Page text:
Depressed as in the economy, not the holiday blues:
The New Deal is Mr. Obama’s context for the giant infrastructure plan his new team is developing. If he proposes FDR-style recovery programs, then it is useful to establish whether those original programs actually brought recovery. The answer is, they didn’t. New Deal spending provided jobs but did not get the country back to where it was before.
This reality shows most clearly in the data — everyone’s data. During the Depression the federal government did not survey unemployment routinely as it does today. But a young economist named Stanley Lebergott helped the Bureau of Labor Statistics in Washington compile systematic unemployment data for that key period. He counted up what he called “regular work” such as a job as a school teacher or a job in the private sector. He intentionally did not include temporary jobs in emergency programs — because to count a short-term, make-work project as a real job was to mask the anxiety of one who really didn’t have regular work with long-term prospects.
The result is what we today call the Lebergott/Bureau of Labor Statistics series. They show one man in four was unemployed when Roosevelt took office. They show joblessness overall always above the 14% line from 1931 to 1940. Six years into the New Deal and its programs to create jobs or help organized labor, two in 10 men were unemployed. Mr. Lebergott went on to become one of America’s premier economic historians at Wesleyan University. His data are what I cite. So do others, including our president-elect in the “60 Minutes” interview.
And here’s why things got bad,
What kept the picture so dark so long? Deflation for one, but also the notion that government could engineer economic recovery by favoring the public sector at the expense of the private sector. New Dealers raised taxes again and again to fund spending. The New Dealers also insisted on higher wages when businesses could ill afford them. Roosevelt, for example, signed into law first his National Recovery Administration, whose codes forced businesses to pay an above-market minimum wage, and then the Wagner Act, which gave union workers more power.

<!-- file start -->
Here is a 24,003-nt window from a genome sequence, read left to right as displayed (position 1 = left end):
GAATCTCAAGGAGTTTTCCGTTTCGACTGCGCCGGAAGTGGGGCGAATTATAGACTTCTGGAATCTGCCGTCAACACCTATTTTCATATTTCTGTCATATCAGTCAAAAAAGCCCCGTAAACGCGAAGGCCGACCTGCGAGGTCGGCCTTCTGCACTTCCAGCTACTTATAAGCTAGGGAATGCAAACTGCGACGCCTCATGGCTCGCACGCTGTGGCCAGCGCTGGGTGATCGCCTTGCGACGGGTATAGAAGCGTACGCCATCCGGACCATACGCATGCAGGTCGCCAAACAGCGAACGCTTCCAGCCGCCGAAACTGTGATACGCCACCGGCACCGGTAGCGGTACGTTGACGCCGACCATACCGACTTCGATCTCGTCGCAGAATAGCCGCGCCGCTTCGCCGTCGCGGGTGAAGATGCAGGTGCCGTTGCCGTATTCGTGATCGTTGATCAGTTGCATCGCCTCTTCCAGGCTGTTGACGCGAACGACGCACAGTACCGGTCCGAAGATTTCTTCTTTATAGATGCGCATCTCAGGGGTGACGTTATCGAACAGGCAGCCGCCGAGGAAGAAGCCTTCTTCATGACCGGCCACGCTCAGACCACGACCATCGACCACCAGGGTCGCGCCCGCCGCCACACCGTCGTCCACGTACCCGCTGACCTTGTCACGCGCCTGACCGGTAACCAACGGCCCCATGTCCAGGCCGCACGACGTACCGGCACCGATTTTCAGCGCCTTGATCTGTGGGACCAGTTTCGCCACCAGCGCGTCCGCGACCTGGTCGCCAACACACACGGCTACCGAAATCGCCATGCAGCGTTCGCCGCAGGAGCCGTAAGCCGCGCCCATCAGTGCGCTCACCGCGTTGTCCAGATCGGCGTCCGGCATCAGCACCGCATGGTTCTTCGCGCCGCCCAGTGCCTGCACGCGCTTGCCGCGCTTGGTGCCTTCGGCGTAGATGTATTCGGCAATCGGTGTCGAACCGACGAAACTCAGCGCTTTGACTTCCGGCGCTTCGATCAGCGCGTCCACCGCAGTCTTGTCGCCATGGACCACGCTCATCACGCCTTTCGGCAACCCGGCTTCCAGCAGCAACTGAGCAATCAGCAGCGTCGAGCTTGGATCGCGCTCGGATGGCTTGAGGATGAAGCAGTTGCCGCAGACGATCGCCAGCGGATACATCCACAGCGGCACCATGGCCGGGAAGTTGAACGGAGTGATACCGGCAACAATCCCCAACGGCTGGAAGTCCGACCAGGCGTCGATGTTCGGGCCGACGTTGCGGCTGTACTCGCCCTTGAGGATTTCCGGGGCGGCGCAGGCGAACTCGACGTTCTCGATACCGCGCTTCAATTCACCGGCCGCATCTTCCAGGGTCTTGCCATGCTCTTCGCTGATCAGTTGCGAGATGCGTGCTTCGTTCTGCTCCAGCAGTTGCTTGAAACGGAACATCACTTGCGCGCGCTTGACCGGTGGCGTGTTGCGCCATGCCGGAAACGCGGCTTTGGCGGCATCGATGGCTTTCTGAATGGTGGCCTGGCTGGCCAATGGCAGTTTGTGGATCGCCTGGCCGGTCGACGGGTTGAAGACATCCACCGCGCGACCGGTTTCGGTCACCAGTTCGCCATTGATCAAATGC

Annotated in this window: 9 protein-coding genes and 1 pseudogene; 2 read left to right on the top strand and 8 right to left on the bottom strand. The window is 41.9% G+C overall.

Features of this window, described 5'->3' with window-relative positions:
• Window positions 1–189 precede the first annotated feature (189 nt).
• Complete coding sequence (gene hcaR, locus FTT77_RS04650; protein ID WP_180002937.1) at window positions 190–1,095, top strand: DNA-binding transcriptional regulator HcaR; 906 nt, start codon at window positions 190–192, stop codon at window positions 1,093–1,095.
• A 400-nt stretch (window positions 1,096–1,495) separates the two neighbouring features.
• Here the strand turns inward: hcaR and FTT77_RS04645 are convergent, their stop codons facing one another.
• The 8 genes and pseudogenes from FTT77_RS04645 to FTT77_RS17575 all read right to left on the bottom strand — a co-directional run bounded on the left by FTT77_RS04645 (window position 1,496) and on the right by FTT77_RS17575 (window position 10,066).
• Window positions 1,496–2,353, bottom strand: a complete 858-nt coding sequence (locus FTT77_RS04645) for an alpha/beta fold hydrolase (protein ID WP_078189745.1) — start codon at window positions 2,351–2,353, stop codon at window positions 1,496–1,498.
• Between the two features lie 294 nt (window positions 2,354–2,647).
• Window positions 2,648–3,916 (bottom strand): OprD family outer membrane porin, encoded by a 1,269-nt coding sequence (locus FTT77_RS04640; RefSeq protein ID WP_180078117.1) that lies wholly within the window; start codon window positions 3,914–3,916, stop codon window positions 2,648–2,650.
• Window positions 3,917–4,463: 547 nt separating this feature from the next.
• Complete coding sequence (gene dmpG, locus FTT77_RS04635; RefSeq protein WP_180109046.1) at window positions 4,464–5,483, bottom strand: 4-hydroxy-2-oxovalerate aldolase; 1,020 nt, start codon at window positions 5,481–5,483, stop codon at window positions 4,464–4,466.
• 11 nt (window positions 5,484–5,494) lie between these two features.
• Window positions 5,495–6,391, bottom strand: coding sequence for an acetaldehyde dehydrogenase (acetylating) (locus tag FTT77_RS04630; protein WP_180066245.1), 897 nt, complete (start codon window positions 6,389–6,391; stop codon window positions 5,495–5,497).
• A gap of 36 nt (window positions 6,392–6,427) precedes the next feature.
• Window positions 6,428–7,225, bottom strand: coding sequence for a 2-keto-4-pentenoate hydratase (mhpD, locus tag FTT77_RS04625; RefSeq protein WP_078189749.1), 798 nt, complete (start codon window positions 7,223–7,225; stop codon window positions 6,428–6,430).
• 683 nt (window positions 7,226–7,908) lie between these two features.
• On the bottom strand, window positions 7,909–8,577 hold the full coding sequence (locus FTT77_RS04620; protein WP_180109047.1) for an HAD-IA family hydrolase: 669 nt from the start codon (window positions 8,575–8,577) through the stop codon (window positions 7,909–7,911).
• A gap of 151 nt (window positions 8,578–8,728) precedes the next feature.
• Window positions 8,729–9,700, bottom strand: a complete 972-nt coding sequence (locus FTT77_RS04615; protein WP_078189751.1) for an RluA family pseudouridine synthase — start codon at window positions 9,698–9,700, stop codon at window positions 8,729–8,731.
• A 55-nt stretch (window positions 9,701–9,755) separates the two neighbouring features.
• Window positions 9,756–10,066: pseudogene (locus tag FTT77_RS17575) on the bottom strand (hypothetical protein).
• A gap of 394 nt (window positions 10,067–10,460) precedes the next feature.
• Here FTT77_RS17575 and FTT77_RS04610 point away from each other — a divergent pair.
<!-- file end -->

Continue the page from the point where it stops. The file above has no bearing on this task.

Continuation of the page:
As a result of such policy, pay for workers in the later 1930s was well above trend. Mr. Ohanian’s research documents this. High wages hurt corporate profits and therefore hiring. The unemployed stayed unemployed. “If you had a job you were all right” — the phrase we all heard as children about the Depression — really does capture the period.
Government can’t create wealth, but it can certainly hinder it. New Deal-type spending won’t be the way out of the current financial crisis: public works spending requires a lot of tax increases, card-check implementation will strengthen union size and demands, and the environment those actions will generate will be hostile to business, which will continue fleeing to more agreeable locations overseas.
Cafe Hayek explains aggregate demand. Too bad Krugman isn’t reading.
To answer the question in the post title, going by Krugman recommendations, if we aren’t yet, we soon will be.
Capital investment is the secret of creating new jobs, and the secret of promoting capital investment is a business environment that offers the opportunity for . . . (wait for it) . . . profit.